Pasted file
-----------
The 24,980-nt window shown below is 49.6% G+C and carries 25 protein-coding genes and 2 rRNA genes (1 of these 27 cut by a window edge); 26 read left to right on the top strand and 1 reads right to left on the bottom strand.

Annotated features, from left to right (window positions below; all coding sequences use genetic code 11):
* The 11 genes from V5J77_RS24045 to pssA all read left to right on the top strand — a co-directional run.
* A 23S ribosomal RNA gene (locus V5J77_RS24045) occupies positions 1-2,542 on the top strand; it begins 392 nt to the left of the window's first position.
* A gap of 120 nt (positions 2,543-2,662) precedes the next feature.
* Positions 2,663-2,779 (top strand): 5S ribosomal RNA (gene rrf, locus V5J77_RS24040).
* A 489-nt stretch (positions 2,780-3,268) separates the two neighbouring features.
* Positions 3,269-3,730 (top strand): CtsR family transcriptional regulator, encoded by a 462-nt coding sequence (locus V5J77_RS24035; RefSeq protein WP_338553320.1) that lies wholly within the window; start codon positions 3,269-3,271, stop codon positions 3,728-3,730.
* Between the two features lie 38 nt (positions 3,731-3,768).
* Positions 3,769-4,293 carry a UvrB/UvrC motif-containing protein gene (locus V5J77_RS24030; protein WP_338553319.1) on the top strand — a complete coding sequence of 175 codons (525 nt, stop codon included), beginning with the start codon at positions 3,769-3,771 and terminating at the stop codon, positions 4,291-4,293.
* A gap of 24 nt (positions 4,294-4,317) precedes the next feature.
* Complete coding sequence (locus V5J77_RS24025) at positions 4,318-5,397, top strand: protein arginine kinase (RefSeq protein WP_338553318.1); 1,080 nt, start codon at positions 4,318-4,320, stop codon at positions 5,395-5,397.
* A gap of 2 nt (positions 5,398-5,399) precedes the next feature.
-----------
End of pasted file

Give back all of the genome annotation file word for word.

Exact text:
The 24,980-nt window shown below is 49.6% G+C and carries 25 protein-coding genes and 2 rRNA genes (1 of these 27 cut by a window edge); 26 read left to right on the top strand and 1 reads right to left on the bottom strand.

Annotated features, from left to right (window positions below; all coding sequences use genetic code 11):
* The 11 genes from V5J77_RS24045 to pssA all read left to right on the top strand — a co-directional run.
* A 23S ribosomal RNA gene (locus V5J77_RS24045) occupies positions 1-2,542 on the top strand; it begins 392 nt to the left of the window's first position.
* A gap of 120 nt (positions 2,543-2,662) precedes the next feature.
* Positions 2,663-2,779 (top strand): 5S ribosomal RNA (gene rrf, locus V5J77_RS24040).
* A 489-nt stretch (positions 2,780-3,268) separates the two neighbouring features.
* Positions 3,269-3,730 (top strand): CtsR family transcriptional regulator, encoded by a 462-nt coding sequence (locus V5J77_RS24035; RefSeq protein WP_338553320.1) that lies wholly within the window; start codon positions 3,269-3,271, stop codon positions 3,728-3,730.
* Between the two features lie 38 nt (positions 3,731-3,768).
* Positions 3,769-4,293 carry a UvrB/UvrC motif-containing protein gene (locus V5J77_RS24030; protein WP_338553319.1) on the top strand — a complete coding sequence of 175 codons (525 nt, stop codon included), beginning with the start codon at positions 3,769-3,771 and terminating at the stop codon, positions 4,291-4,293.
* A gap of 24 nt (positions 4,294-4,317) precedes the next feature.
* Complete coding sequence (locus V5J77_RS24025) at positions 4,318-5,397, top strand: protein arginine kinase (RefSeq protein WP_338553318.1); 1,080 nt, start codon at positions 4,318-4,320, stop codon at positions 5,395-5,397.
* A gap of 2 nt (positions 5,398-5,399) precedes the next feature.